Every year at feast time we have old wounds opened by disagreement on the calendar. I find it interesting that God called Israel to come together at Jerusalem three times a year, indicating that He holds a great deal of emphasis on community, but we disagree vehemently about when we should gather and often do nothing together because of the disagreement. Israel didn’t just celebrate the feast at the same time, they came together as a large community to do their moedim together. Today in the nations, the ability to do things together is hampered by the inability to agree on anything. Agreement should not be a prerequisite of unity, so in order to establish unity even though we disagree we must find an alternative to rigid debate. The community is superior in importance to the individual determination of the date.
Every position that we can take concerning how to determine the date and time of a festival will have something that does not fit. Let me give two conflicting examples which both cause problems.
Position A: The date should be determined in Jerusalem according to the crescent moon and the ripened barley there.
There would have been no way to use the moon in Jerusalem for determining the month on the American continent back during the time of Yehoshua. Signal fires cannot be seen over the ocean. If He had been in America, He probably would have kept it with the natives according to the moon here.
If Jerusalem is the important place to determine one’s time, shouldn’t we be consistent? Why don’t we start cooking our Passover meal around 3:00 PM Jerusalem standard time and continue the seder to midnight their time. That would be the practice in Jerusalem but would have us finishing our seder before the day began.
How about the Sabbath, do we keep it according to sunset here or in Jerusalem? If we must use Jerusalem as our standard, we will start it closer to noon on Friday for us in Kentucky and about 8AM for people in California. It gets worse at the crossing of the International date line where some would have to keep the Sabbath all day on Friday. Wouldn’t this make Jerusalem a bad choice as a standard of when to keep Biblical commandments?
Position B: The date should be determined by the crescent moon and the ripened barley in the local area.
People located in the far north regions of Norway, Sweden, Canada, Alaska and Russia, may only get a feast once in their lifetime. They often go months without seeing a crescent moon or the sun.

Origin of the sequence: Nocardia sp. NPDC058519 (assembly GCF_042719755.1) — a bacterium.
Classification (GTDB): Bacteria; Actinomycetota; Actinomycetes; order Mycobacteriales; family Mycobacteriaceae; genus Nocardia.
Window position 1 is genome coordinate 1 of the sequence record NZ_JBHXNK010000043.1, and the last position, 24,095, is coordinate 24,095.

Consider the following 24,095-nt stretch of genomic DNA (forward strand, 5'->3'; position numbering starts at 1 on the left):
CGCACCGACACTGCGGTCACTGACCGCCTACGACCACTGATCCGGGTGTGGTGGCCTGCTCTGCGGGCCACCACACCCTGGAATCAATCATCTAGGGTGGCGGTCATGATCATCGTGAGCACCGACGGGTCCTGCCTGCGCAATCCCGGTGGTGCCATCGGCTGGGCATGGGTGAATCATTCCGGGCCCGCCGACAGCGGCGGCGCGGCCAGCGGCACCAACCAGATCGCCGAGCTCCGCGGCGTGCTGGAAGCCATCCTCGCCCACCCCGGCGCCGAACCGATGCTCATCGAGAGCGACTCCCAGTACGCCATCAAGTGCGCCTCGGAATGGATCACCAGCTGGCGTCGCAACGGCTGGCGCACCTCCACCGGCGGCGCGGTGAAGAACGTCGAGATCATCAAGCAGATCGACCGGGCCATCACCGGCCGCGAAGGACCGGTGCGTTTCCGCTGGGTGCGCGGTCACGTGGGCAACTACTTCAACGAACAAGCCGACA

Barley does not ripen in the southern hemisphere until our fall. So in the southern Hemisphere they will be keeping Passover when we keep Sukkot. That will completely reverse the types given in the feasts and will make the Australians look for the return of Messiah at the wrong time.
Messiah is said to be fulfilling prophecy according to the feasts in Jerusalem, so to use a time contrary to his fulfillment might make us foolish virgins missing some of the exact timing He will be fulfilling in the fall feasts.
Really, most methods of determining the time, dates, years etc. are not as universally applicable as one might think. They all have their limits somewhere. I hope that just mentioning these two opposite positions show that when we set a standard methodology, we often loose a lot of the intent of the Scriptures. It becomes important to organize the most important messages from those that are less import. I believe the community is superior to that of an exact determination. If we are using the date to divide the community, we are missing the point of the feasts. God recognizes the difficulty in making a uniform determination of the feasts in a location away form Jerusalem. It is time we realized that God is not sitting on the judgment throne just waiting for us to mess up so He can condemn us. God isn’t looking for a reason to be mad at His people who are doing their best to follow His instructions.
If you have become a divided congregation over the exact time to keep the feasts, please seek out a method of a unified practice. Our congregation encourages people to do as they are convicted, but also participate with the congregation at whatever time they determine for their practice. One can keep a High Sabbath a day or so prior to the congregation, but keep the congregation’s days too. This is a way to bring about unity rather than division. We need more coming together rather than tearing apart.